During times outside of meals or treatment—which may seem few and far between for those just beginning this journey—this behavior is less likely to “be the ED.” At these times, you should parent largely as you would normally do, with the caveat that your child is under increased stress from treatment. If you would normally reprimand or give a consequence to your child for inappropriate language, staying out after curfew, or screaming at you, feel free to do so. You do not have to tolerate rudeness and defiance and can require appropriate behavior.

As you do this, do keep in mind that the intense process of recovery—including exposure to what is often 6 meals per day—is putting your child under additional stress. I like to remind parents that in many cases, teens go to residential treatment centers. While these centers have their pros and cons, one helpful aspect of residential treatment is that it removes the teen from the everyday stresses of school and home life (annoying brother, curious extended family, and heavy academic loads, etc.) so they can focus entirely on treatment.  It can be easy to overlook how these stressors add up.

You might want to pick your battles so your teen doesn’t feel battered all the time. Some smaller things—like clothes on the floor of their room or not cleaning their bathroom—may need to be overlooked. You will want to prioritize addressing behaviors that affect you—for example, rude language—or that interfere with the goals of treatment, including weight gain and normalizing eating. So, if your teen doesn’t come back in time from an outing with friends and misses a snack or meal, that would be a high priority to address. On the other hand, you might choose to let go of their not going to bed on time (as long as it doesn’t keep them from getting up in time for breakfast).

If you are unsure whether the behaviors are part of the eating disorder or not and how to respond, I encourage you to consider whether their behavior is different than it was prior to the eating disorder. A normal developmental trajectory may be contributing to the changes in behavior. An older adolescent may be more challenging of authority and may exhibit behaviors that were not a part of the repertoire 6 to 9 months earlier, before the start of the eating disorder.  If the behavior is different, consider whether it might be related to the stress of recovery, the result of malnutrition, or something else entirely. If it seems different and/or persists, speak to your treatment providers or have your child assessed. It may be that they have another mental health disorder that needs to be addressed. If the behaviors were there before the eating disorder, you should also talk to your treatment providers and see if additional support is needed to help you address them.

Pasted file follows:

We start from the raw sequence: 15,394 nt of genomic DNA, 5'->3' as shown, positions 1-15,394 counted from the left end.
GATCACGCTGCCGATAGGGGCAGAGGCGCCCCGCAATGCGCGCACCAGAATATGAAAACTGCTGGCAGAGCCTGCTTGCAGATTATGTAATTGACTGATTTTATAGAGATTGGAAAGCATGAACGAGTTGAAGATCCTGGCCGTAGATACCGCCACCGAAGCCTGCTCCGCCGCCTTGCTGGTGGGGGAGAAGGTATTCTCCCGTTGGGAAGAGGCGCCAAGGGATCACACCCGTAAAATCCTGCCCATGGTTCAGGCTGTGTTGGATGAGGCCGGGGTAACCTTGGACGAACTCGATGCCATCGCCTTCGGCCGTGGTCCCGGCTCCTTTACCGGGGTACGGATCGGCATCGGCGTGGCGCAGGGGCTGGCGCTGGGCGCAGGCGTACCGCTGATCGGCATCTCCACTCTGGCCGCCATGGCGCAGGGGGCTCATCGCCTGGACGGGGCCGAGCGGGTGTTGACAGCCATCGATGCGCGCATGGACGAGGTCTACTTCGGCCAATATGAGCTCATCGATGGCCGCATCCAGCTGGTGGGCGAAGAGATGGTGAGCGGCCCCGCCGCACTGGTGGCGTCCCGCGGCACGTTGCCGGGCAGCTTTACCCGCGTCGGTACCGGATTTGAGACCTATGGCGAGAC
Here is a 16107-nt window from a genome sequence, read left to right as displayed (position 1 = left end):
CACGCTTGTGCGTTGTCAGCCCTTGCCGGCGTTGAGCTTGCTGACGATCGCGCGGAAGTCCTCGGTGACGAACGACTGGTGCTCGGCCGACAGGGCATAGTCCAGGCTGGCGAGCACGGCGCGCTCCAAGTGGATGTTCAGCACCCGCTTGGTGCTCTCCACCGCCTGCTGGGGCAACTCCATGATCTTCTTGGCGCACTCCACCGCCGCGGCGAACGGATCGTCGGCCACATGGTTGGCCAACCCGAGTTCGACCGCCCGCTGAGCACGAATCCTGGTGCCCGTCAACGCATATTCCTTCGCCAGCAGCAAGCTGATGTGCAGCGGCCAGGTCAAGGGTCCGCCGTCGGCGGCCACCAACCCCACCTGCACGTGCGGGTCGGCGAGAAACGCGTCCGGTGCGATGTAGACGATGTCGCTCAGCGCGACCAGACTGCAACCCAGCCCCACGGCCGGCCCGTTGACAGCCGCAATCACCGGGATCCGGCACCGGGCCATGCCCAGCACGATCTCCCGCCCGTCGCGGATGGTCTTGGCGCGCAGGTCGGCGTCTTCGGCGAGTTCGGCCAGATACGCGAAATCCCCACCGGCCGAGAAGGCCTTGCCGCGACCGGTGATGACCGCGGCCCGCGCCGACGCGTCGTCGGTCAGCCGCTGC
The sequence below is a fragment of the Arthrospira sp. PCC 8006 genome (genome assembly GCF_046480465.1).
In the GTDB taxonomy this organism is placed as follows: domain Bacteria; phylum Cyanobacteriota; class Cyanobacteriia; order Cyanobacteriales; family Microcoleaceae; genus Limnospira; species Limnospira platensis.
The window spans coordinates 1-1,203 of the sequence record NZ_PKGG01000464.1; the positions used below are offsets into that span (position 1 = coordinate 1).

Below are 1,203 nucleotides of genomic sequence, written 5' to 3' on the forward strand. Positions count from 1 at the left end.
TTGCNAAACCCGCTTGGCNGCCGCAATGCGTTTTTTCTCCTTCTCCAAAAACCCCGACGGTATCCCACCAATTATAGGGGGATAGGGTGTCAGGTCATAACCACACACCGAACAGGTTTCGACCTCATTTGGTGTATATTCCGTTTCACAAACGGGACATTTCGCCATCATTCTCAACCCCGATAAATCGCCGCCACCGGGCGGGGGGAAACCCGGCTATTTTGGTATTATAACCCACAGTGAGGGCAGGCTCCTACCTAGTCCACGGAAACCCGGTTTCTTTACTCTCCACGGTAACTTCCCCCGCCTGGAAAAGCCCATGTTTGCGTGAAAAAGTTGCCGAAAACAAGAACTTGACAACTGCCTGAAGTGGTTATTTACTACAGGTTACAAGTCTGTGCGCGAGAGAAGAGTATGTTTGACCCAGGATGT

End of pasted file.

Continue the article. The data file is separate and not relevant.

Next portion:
Finally, keep in mind that this is a tough time. You have a lot on your plate. Parenting and treating an eating disorder is a lot all at once. Try to separate your teen from their eating disorder and develop a list of priority behaviors to address so you don’t take on too much at once. Talk to your treatment team about your concerns. And remember you don’t have to abdicate all parenting just because you are also on their treatment team.

Recommended Reading

Two of my favorite teen parenting books:

Get Out of My Life, But First Could You Drive Me & Cheryl to the Mall?: A Parent’s Guide to the New Teenager by Anthony E. Wolf

Parenting Teens with Love and Logic: Preparing Adolescents for Responsible Adulthood by Jim Fay and Foster Cline

Low-Cost Eating Disorder Psychotherapy Now Available

Low-Cost Eating Disorder TherapyWe are excited to announce that via our designation as a practicum site we are now able to train advanced graduate students in psychology in evidence-based treatment for eating disorders. This allows us to further our mission of helping to disseminate evidence-based treatments and to bring them to people in Los Angeles County who need them. We are also able to offer a true low-cost treatment option. Our psychology externs will be able to provide individual psychotherapy for adults with bulimia nervosa and binge eating disorder and teens and adults with disordered eating and body image concerns.